If your kids are aspiring NBA stars, you know what basketball means to them.
But what’s your role in supporting a youth player? How can you help them play to their full potential?
Whether you’ve played the game before or not, here are 6 secrets to being an awesome basketball parent.
As an aspiring athlete, the more seriously you take the sport, the sweeter your wins are. But at the same time, failures taste much more bitter.
Kids need parents who can provide that extra level of emotional support as they begin their basketball career. There’s so much already going on in the average kid’s life with school/homework, and playing competitive basketball can add an extra level of stress.
Your job is not only to congratulate your child when they achieve their goals (without inflating their ego too much!) but also to allow them to vent when things don’t go their way.
It’s crucial to attend as many games as possible, especially for kids under the age of 12. At this stage, children look to their parents for guidance, and seeing you in support will go a long way in helping their confidence.
Your kid doesn’t have an agent – not yet at least!
Whether you’ve played basketball before or not, it’s still your job as a parent to provide advice where needed.
It’s not enough to just support the decisions they make. As a parent, you have the power to take a step back, and look at the bigger picture. You might be able to help your son or daughter make a better decision about which team to play on, which position to play, or what skills to focus on in the off-season.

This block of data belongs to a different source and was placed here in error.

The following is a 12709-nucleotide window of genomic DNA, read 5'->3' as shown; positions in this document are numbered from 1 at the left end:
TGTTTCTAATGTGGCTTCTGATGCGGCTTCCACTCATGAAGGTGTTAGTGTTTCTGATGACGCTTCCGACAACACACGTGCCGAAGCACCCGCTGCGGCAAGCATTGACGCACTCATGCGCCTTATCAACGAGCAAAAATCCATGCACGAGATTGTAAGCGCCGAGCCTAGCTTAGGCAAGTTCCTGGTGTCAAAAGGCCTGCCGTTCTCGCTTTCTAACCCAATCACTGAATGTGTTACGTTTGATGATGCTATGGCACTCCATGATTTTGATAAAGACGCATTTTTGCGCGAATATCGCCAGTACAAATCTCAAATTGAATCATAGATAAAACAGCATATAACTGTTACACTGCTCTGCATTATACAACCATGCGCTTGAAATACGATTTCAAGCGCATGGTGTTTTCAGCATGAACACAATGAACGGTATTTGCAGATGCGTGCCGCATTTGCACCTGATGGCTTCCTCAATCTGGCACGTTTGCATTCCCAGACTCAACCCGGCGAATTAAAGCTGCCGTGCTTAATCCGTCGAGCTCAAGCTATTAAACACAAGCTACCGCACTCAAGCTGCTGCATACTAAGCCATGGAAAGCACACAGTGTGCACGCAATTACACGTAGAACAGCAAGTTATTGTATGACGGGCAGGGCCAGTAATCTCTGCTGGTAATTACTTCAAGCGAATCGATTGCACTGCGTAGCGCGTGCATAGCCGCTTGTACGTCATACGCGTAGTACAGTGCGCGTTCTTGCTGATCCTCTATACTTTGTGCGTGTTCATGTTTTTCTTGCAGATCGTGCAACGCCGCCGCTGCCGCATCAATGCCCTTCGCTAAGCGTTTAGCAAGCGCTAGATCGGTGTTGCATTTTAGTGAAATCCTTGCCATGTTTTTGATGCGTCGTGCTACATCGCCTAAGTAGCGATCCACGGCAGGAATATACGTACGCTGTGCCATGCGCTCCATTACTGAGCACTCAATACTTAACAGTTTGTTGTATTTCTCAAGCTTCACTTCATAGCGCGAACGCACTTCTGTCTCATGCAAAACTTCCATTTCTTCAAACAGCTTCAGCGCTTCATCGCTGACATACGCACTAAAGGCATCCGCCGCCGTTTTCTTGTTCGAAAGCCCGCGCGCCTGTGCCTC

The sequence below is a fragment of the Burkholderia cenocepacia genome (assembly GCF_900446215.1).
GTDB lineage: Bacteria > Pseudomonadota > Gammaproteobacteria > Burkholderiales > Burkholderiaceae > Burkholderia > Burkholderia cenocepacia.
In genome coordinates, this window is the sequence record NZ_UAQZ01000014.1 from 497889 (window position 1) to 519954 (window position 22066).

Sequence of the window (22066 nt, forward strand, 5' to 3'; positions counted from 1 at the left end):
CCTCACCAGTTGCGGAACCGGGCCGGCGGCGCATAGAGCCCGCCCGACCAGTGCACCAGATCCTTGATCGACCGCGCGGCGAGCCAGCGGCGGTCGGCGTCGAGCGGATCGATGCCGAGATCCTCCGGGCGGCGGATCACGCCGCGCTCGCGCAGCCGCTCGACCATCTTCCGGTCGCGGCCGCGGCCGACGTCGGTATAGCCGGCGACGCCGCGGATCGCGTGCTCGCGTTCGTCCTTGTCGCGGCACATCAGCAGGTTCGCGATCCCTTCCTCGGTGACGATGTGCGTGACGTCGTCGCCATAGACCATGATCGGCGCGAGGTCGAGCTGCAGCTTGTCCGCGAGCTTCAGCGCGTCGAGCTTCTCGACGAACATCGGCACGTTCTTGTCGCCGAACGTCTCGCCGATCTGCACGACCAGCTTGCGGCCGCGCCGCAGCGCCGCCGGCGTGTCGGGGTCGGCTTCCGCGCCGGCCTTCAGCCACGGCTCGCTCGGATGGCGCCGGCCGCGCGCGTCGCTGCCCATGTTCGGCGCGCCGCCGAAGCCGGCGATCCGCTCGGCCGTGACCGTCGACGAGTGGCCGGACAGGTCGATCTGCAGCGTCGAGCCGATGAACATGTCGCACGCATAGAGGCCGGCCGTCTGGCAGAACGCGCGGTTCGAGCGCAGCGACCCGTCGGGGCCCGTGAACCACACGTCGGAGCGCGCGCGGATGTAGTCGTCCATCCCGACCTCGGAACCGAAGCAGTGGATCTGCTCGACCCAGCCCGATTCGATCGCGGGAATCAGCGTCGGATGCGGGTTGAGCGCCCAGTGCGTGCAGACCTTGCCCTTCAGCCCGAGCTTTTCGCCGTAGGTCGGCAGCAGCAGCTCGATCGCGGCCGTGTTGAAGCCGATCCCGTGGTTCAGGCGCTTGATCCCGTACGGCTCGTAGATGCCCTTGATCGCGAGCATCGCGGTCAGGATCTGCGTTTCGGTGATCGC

Remember though, your kid needs to be able to control their own destiny. While you can provide advice, if you take complete control, it gets much easier for your child to become frustrated and demotivated, especially if they disagree with you.
Even for parents whose kids don’t play basketball, it can feel like you’re a full-time taxi service a lot of the time.
If your kids take their basketball seriously, you’ll not only have to get them to games and practice, but also potentially to tryouts and training camps as well.
However, you also want to give your kids the opportunity to practice on their own, if at all possible.
If you don’t have a park with a decent half-court near you, it’s always possible to put a freestanding portable hoop in the yard or on the driveway. Simply pack it away when winter rolls around, unless you have the space and sunshine to keep it up all year round.
No matter what sports your kids play, you don’t want to be the crazy soccer mom.
Never shout at anyone on the court, especially not the refs, and don’t coach your kids from the sidelines. Not only is doing this extremely embarrassing for your kid, it can also make them want to stop playing basketball.
Remember, your kids should have their own motivation to play the sports that they do. Otherwise, they won’t have any enthusiasm for the game.
This is why parents are often told to focus on their kids’ enjoyment of the sport, rather than winning, especially for younger players.
Believe it or not, your child will have a much easier time on and off the court if you’re able to maintain good relationships with the key people in their team – especially the coach.
This isn’t just about coaches picking players whose parents are nice to them.
By keeping in constant contact, you can learn an incredible amount about where your kid might be able to improve their game. Often, some information isn’t shared with the player directly. You might find out for example what type of team the coach wants to build, and where he sees your kid fitting in.